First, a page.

-Josephine arrives eager to renew her affair with Clifton.
-Marjorie arrives absolutely determined to renew her affair with Clifton.
THE DEFECTIVE DETECTIVE
Enter William Davis Jr., a private detective hired by Roy Vance. We quickly discover that he studied under Mrs. Malaprop!
“ I have been hired by Mr.Vance to invigorate certain suspicious circumstances concerning the last
will and testicles of Mr. William Olden.”
“You’re not off the hook Mr. Clifton. Your little centrifuge with the housekeeper has been discovered.”
“ I seem to have a small confusion on my head.”
“ I’m usually a very deficient detective.”
“ My information comes from extremely continental sources.”
“ I need you to keep this secret method of overhearing other peoples confirmations in the strictest
“ I can assure you miss, that my inventions were highly honorable, and that I merely perspired to
inverberate the other personage responsible for embezzling certain artichokes from this constabulary.”
THE BIMBO CORPORATION
Davis discovers the yacht, the car collection, and the artwork are missing. All are now mysteriously owned by THE BIMBO CORPORATION, registered in the Caicos Islands. But who owns the BIMBO CORPORATION?
Somewhere along the way, ususally about halfway through Act II, the audience realizes that the roles of the three women are being played by the same actress. (Incidently a role to die for.)
When the play ends....Who's in bed with the butler?
AGNES (Age 60+) The late Mr.William Olden's housekeeper, she is as deaf as a post and moves about as fast as one! Steadfastly refusing to switch on her hearing aid, she wanders in and out of the action, usually oblivious to the complexities of the plot going on around her. She lives in her own world and spends a great deal of her time looking for her pet rat "Oscar," who seems to be the center of her life. (Likeable, funny, perhaps a little self-centered)
CLIFTON (Age 40-60) The late Mr. William Olden's butler, and the pivotal character of the play, is a very complex personality. He is not intended to be 'pigeonholed' by the audience, who should always be left wondering what facet of his character will be revealed next. He starts out as the loyal servant and appears to by 'Mr. Nice Guy,' then as the plot progresses, we see him in turn as the schemer, the scoundrel, the opportunistic embezzler and then, either the naive lover, or the romantic playboy. (Maybe both!) He is nevertheless an endearing personality with a quick, dry wit and a great sense of humor. Audiences take great delight in seeing him finally 'tamed' by Susie Legere at the very end of the play. (Suave, clever, a likeable rougue)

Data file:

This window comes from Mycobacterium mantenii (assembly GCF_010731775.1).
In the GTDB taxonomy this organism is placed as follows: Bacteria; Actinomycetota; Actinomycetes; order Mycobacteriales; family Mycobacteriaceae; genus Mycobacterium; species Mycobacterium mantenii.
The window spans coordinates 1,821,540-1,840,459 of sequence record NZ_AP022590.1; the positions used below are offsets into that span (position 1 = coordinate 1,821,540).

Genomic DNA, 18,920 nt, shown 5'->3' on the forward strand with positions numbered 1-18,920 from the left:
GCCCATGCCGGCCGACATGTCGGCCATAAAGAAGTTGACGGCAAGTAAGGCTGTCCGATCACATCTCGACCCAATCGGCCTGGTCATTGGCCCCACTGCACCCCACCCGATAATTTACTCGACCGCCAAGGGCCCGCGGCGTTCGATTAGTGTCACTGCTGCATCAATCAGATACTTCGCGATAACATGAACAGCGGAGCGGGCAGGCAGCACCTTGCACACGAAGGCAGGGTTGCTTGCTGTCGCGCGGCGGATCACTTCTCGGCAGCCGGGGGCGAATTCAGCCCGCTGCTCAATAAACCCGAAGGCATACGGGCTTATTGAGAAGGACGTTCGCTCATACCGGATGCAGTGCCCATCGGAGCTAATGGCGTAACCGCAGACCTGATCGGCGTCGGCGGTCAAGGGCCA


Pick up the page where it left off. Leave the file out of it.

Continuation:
SUSIE LEGERE (Age 30-40) The actress hired by Clifton to pretend to be his wife in order to protect him from the amorous advances of Renee LaFleur. She throuws herself into the role with enthusiasm, but quickly discovers all is not what it seems to be. A very determined lady with definite ideas on marriage and morality, she nevertheless allies herself with Clifton, even though she slowly becomes awared of his dubious character. When not leaping on and off furniture to avoid 'Oscar', she is at the heart of many of the visual comedic sequences. In the latter stages of the play, it is Susie who seizes control and brings order out of chaos. (Bright, perky, quick-witted and resourceful)
CONSTANCE OLDEN (Age 40-50) Mr. Olden's only child, she has been persuaded by her attorney to contest her father's will. She is somewhat dour and taciturn and would appear to be 'all business.' As the total incompetence of her attorney Roy Vance and his sidekick WIlliam Davis Jr. becomes apparent, we see a softer side of her culminating in a hilarious surprise move in her final scene. (Severe, dowdy, businesslike, yet finally kind and tender)
ROY VANCE (Any age) Miss Constance's attorney is a 'thoroughly nasty piece of work.' For him, the law is all about making money and not at all about justice. His frustrations mount as he comes to realize he is up against masterful planners in Clifton and his co-conspirators. Becoming ever more desperate to locate the missing assets of the estate, he seems to lose his sense of reality and becomes rather a tragic figure as he, in turn, makes his final exit. (Scheming, untrustworthy, greedy and malicious)